Please, help us prevent you getting ripped off because someone got their account compromised by reusing their email & password. Read the new best practices for using the Exchange FAQ page.

When is it time to retire a knife?

Oct 9, 1998
Knives wear out rather easy for me. The edge
gets chipped and dented, the tip is bent/chipped
by stabbing hard objects and scratches appear
all over the blade.

Take the 425M steel Gerber Ez-Out for example.
I have had it for only a month or so, and the blade is scratched all over, the tip is chipped, and the edge has been worn out. The
handle and lock are still intact though.

Since I am only a student and have so little
money to spend on knives, I have to make the
best of the knives that I have because I can
not quickly buy another as a replacement.
Should I send it back for repairs and pay
$13 dollars for a blade replace on a $30
knife plus $10 round trip of UPS for a total
of 23 dollars? Or should I just retire it
and save my money for a knife that wears
out less easy?
When is it time to retire your knife?

(I liked my EZ-Out a LOT. I think it opened
really really well for a 30 dollar knife and
it was well worth the price. I just wish that
425M steel was more durable and didn't need
so much sharpening because I am horrible at

A buddy of mine got the same knife. Used it for about the same period of time with the same results. He was pretty bummed. For $35, that blade is available in ATS-34. I bought two fo them for a couple of teenagers I know. They have beat the devil out of them and they keep on ticking.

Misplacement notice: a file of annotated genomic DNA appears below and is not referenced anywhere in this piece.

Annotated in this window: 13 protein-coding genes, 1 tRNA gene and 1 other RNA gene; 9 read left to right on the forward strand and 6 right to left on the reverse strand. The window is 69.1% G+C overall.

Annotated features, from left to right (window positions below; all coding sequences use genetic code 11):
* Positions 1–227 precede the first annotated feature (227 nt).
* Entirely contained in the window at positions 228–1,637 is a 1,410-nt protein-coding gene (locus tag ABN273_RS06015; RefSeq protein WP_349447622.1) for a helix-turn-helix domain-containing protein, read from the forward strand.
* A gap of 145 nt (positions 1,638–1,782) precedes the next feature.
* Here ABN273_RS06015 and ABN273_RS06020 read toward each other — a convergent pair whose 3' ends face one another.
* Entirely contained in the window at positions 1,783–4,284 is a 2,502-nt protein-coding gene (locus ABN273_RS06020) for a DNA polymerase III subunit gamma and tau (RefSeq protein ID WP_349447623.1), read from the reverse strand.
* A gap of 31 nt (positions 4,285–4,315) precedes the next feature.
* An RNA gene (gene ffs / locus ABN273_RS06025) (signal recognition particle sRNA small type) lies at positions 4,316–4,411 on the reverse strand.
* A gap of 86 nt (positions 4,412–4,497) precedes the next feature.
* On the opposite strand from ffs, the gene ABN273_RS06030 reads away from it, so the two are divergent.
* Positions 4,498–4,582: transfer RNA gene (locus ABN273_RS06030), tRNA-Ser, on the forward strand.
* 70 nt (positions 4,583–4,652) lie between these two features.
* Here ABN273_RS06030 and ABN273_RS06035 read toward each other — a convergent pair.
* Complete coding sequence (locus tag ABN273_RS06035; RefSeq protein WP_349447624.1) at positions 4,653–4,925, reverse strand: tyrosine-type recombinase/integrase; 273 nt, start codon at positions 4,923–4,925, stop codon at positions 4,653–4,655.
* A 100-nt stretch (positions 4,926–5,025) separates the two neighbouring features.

If you like that knife, maybe you want to look at the ATS-34 version. It's no benchmade or Spyderco. But it is a pretty good $35 knife.


P.S. Before everyone asks, I got them at Smokey Mountain Knife Works for that price. I'm sure several of the other dealers here on the forums have similar prices.

[This message has been edited by Bubba (edited 21 November 1998).]
I was a certified Ramen-eating student for quite a long time. I could little afford to replace my knife on a regular basis. I found that the best way to keep a knife going is to invest some money in a good sharpening system (Lansky can be had in the low $20 range for a good setup.) and learn how to use it. I can get a really good edge on most of my knives, although compound bevels drive me insane. I have also repaired chips and blade tip breakoffs with careful use of the sharpener.
Another tip is to be a little more careful with your knife. There is little reason to destroy a knife with force when it is not necessary. I rarely, if ever, use my knives abusively. They are not pry bars, can openers or screwdrivers. (Yes, they can be used in this manner, but ask yourself if you really need to do this. I can usually find a more suitable tool within close proximity when it is needed.)
I hope this didn't come off as a punitive rant. It wasn't meant as such. It's just that the knives made today are, in general, stronger and of stouter construct than those made only a few years ago and should last you many years of regular use.
Getting back to the original question, I retire my knives when they either fail completey and there is no chance of repair or warranty replacement, (Had a blade actually snap in half once when I was cutting tape off of a cardbosrd box. Damnedest thing. Fortunately, it was replaced under warranty as a material defect.) or when there is too little blade left from repeated sharpening for the knife to be of use.